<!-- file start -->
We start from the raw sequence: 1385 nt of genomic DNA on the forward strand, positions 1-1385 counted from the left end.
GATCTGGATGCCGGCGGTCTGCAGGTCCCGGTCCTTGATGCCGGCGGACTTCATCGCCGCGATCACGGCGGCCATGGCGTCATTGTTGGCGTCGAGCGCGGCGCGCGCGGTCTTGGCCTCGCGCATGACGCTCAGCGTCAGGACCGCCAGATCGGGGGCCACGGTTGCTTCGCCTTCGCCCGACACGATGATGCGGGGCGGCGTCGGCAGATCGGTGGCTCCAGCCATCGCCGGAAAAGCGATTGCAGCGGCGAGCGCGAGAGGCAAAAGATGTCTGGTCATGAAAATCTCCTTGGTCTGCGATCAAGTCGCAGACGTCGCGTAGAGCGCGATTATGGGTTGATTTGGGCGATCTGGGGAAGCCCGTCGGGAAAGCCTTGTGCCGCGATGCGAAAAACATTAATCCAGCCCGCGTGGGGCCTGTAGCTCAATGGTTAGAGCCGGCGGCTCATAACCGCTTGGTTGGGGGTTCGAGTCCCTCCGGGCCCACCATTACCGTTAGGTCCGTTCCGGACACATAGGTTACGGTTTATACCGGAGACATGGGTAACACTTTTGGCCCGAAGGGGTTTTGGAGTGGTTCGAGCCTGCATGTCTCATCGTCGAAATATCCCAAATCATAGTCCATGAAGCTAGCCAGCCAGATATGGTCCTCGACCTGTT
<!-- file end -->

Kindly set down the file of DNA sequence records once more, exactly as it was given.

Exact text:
We start from the raw sequence: 1385 nt of genomic DNA on the forward strand, positions 1-1385 counted from the left end.
GATCTGGATGCCGGCGGTCTGCAGGTCCCGGTCCTTGATGCCGGCGGACTTCATCGCCGCGATCACGGCGGCCATGGCGTCATTGTTGGCGTCGAGCGCGGCGCGCGCGGTCTTGGCCTCGCGCATGACGCTCAGCGTCAGGACCGCCAGATCGGGGGCCACGGTTGCTTCGCCTTCGCCCGACACGATGATGCGGGGCGGCGTCGGCAGATCGGTGGCTCCAGCCATCGCCGGAAAAGCGATTGCAGCGGCGAGCGCGAGAGGCAAAAGATGTCTGGTCATGAAAATCTCCTTGGTCTGCGATCAAGTCGCAGACGTCGCGTAGAGCGCGATTATGGGTTGATTTGGGCGATCTGGGGAAGCCCGTCGGGAAAGCCTTGTGCCGCGATGCGAAAAACATTAATCCAGCCCGCGTGGGGCCTGTAGCTCAATGGTTAGAGCCGGCGGCTCATAACCGCTTGGTTGGGGGTTCGAGTCCCTCCGGGCCCACCATTACCGTTAGGTCCGTTCCGGACACATAGGTTACGGTTTATACCGGAGACATGGGTAACACTTTTGGCCCGAAGGGGTTTTGGAGTGGTTCGAGCCTGCATGTCTCATCGTCGAAATATCCCAAATCATAGTCCATGAAGCTAGCCAGCCAGATATGGTCCTCGACCTGTT